A PIONEERING federation school once lauded as the most improved in the country is in crisis, after a damning Ofsted report triggered the closure of its sixth form, the resignation of its chair of governors and its emergency conversion to an academy.

Inspectors from the schools watchdog condemned Durham Community Business College (DCBC) in Ushaw Moor and Fyndoune Community College in Sacriston, together known as the Durham Federation, as failing and placed them in special measures in a bid to turn them around.

Dozens of year 12 pupils just weeks into their A-Level studies were told to find new schools after bosses moved to shut the sixth form and chair David Bell said he had no choice but to quit after the watchdog described his governing body as an obstacle to improvement.

Durham County Council has launched a rescue plan, parachuting in two leading headteachers - but the Department for Education is pressing for the schools to become academies and has already begun looking for sponsors.

The overhaul marks the end of a whirlwind fall from grace for a school that was County Durham’s first federation in 2006 and just two years ago was named the most improved secondary in the country and was pioneering vocational education with the region’s first Studio School sixth form.

Since then, the school has plummeted into chaos, losing three headteachers within a year and a surprise Ofsted inspection, conducted in mid-September but only disclosed today (Friday, November 7), found both DCBC and Fyndoune to be inadequate and in urgent need of improvement.

The watchdog has banned the schools from recruiting new teachers and ordered independent reviews of how they are governed and how they spend the Pupil Premium, extra money aimed at the poorest children.

Inspectors said DCBC’s leadership was in turmoil, teacher morale was low, leaders at all levels had an inaccurate view of how wells students were progressing, achievement had been falling “for some years” and the £650,000 sixth form was inadequate.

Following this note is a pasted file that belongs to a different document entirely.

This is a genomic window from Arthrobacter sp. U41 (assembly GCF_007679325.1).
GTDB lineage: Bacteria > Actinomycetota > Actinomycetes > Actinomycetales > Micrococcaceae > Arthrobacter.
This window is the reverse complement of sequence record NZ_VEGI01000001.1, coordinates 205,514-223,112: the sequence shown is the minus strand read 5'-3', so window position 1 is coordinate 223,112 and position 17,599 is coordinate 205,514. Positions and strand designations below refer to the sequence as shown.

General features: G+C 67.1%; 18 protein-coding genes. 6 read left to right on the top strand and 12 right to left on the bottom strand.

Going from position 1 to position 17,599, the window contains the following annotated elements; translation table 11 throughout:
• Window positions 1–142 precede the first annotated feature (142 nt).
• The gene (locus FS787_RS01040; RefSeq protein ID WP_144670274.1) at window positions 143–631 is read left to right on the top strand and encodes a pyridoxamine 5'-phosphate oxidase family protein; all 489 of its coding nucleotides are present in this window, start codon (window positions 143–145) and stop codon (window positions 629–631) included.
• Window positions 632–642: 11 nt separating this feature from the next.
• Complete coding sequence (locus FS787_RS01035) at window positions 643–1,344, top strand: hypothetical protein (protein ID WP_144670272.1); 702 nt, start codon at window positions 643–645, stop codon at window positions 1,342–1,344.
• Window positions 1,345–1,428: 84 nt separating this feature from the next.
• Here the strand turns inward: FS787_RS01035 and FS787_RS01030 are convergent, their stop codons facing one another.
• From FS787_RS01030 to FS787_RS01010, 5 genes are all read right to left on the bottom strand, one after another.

Urgent improvement was needed in maths and science in particular, they added.

Fyndoune leaders were accused of holding an “inflated view of the quality of teaching”, its middle management was said to be inadequate, its SEN provision lacked focus and inspectors found the relationship between governors and senior management had broken down.

Urgent improvement was needed in governance, leadership, humanities, science and pupil behaviour, they said.

Trevor Dunn, the Federation’s principal, was not available for interview but issued a statement saying he was saddened at Ofsted’s findings but the reports provided sound advice on what the school needed to do to improve rapidly.

“Students, parents and the wider community can be assured that we will work tirelessly to ensure we live up to our mission and provide students with a fantastic standard of education,” he said, adding the school was looking forward to a very positive set of GCSE results next year.

Councillor Bell resigned at an emergency governors’ meeting this morning (Friday, November 7).

“I’m disappointed at the outcome. I’ve always had the interests of the school and students at heart,” he said.

Vice-chair Betty Gibson will deputise until a new chair is chosen.

One parent, who asked not to be named, said: “A lot of parents are angry and have complained. Our son has been let down.”

Caroline O’Neill, head of education at Durham County Council, said its primary concern was the education of the pupils and it had drawn up improvement plans which would secure rapid progress.